In the midst of a freeze, Hillsboro gets update

HILLSBORO—In the grips of the worst cold in decades, on Tuesday evening, Feb. 16, the Hillsboro City Council heard from Mark Chesney of Kansas Power Pool with an update on power and on the city’s power meter reader project.

Chesney said “a heck of a lot” of electricity is generated using natural gas, rather than coal, and gas prices rolled down to electric companies.

Chesney commented the prices of natural gas were “breathtakingly expensive,” while “the sport market price for electricity makes you swallow hard.”

While Hillsboro was not subject to one of the rolling blackouts across the Midwest, Chesney said cities that did experience blackouts had “very little notice. Some cities got between zero and five minutes notice before the power was interrupted and saw a duration of up to 120 minutes. This was not comfortable. It can be explained; it’s not at all comfortable.”

Councilman Brent Driggers asked if this “was a perfect storm” of circumstances. Chesney said it was a “fluke.” However, the council may want to look at its contracts with customers, particularly commercial and industrial users for the ability to potentially curtail use in the event of an emergency. Driggers pressed if Kansas Power Pool had gained any insights regarding the overall power grid.

Chesney said in last week’s situation, “I don’t think there’s much more I would suggest.”

Mayor Lou Thurston asked about sources of electricity generation Kansas Power Pool is considering. With a board meeting scheduled for Feb 18, Chesney did not have an immediate answer. However, he did note “a rather remarkable swing in the pendulum in federal energy policy,” and he was “particularly pleased with the fact that KPP has taken a very unhurried approach to carefully study the economics and operation feasibility of installing natural gas fired generated resources that compliment the intermittency of renewable resources.”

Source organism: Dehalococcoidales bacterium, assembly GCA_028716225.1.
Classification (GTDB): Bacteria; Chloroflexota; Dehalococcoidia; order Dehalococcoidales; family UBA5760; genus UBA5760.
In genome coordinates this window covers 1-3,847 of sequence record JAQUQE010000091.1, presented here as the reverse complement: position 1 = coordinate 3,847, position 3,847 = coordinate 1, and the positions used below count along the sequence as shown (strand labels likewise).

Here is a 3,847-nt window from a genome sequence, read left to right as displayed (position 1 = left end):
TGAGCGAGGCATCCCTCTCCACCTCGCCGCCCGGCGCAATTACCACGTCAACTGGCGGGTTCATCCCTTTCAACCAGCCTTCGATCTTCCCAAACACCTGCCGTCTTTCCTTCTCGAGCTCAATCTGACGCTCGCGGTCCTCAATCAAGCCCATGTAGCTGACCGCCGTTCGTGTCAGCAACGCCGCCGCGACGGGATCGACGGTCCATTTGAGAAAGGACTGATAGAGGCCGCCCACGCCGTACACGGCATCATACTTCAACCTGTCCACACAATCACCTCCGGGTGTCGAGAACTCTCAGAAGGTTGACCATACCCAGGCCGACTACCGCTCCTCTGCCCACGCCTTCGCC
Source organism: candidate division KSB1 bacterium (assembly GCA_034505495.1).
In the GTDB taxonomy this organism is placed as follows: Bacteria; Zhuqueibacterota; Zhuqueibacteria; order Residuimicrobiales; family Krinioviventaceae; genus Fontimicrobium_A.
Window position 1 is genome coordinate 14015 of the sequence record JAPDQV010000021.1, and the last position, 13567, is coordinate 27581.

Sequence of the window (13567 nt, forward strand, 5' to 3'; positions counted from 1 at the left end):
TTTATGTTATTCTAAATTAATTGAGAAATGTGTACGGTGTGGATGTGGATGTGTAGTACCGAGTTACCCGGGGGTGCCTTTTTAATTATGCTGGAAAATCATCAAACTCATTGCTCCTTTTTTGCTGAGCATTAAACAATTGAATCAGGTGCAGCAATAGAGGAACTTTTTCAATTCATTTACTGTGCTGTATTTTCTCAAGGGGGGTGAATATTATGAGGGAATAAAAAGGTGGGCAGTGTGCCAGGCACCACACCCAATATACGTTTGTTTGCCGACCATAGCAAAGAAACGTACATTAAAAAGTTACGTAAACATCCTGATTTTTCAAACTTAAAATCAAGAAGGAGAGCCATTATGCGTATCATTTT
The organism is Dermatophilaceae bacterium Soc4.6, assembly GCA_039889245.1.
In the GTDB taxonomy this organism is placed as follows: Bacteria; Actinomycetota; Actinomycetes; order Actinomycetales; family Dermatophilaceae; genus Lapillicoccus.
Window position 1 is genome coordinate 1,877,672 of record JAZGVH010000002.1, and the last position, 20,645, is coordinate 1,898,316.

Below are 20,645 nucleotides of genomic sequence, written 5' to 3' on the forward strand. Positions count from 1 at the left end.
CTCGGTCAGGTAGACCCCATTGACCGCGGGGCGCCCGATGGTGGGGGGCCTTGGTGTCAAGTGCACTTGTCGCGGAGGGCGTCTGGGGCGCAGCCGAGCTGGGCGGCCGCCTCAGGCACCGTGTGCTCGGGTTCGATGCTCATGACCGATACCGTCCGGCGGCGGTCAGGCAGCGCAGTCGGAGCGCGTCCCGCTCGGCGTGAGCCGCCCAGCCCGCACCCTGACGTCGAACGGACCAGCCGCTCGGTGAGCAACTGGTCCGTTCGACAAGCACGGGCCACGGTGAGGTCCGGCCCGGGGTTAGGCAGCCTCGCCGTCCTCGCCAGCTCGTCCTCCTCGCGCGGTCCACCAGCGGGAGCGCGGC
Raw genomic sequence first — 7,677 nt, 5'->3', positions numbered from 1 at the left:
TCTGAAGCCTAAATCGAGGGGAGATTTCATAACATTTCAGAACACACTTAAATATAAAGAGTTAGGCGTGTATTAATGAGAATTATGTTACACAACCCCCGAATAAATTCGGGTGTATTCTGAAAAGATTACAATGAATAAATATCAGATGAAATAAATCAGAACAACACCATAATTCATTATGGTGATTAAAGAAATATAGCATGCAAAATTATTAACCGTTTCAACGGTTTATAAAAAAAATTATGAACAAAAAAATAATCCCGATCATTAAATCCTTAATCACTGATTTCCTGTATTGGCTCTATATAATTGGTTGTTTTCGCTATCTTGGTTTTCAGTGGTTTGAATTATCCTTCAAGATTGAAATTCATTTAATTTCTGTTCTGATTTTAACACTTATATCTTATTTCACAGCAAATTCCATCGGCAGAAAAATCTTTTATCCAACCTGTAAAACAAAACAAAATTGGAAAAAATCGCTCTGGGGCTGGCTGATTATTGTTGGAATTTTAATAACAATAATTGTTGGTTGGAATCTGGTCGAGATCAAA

Chesney said renewable energy can account for up to 50% of power generation. However, without the ability to store energy in an effective way, bringing power plants online quickly is the key to balancing renewables and meeting energy demand. Chesney said a new kind of “quick start” power plant can be online “in less than five minutes” and plan to be viable about 18 months after the Kansas Power Pool’s contract with Evergy, formerly Westar, ends in 2022.

Chesney said the new plants “can capture spot-market prices” for electricity and “only run when there is money to be made in the marketplace.” Chesney said it will save between $7 and $9 million per year, as opposed to relying on Evergy. He also noted Kansas Power Pool “is almost completely out of the coal business” when the contract with Evergy ends.

When it came to the Kansas Power Pool meter purchase agreement, the council approved the $187,530 project on a 10-year note. The interest rate on the project will be determined in the summer, as Kansas Power Pool’s bonds come around at the end of June. Brooke Carroll of Kansas Power Pool said the agreement allows the company to purchase the AMI on the city’s behalf, and the power pool is not adding a markup to the price of the project.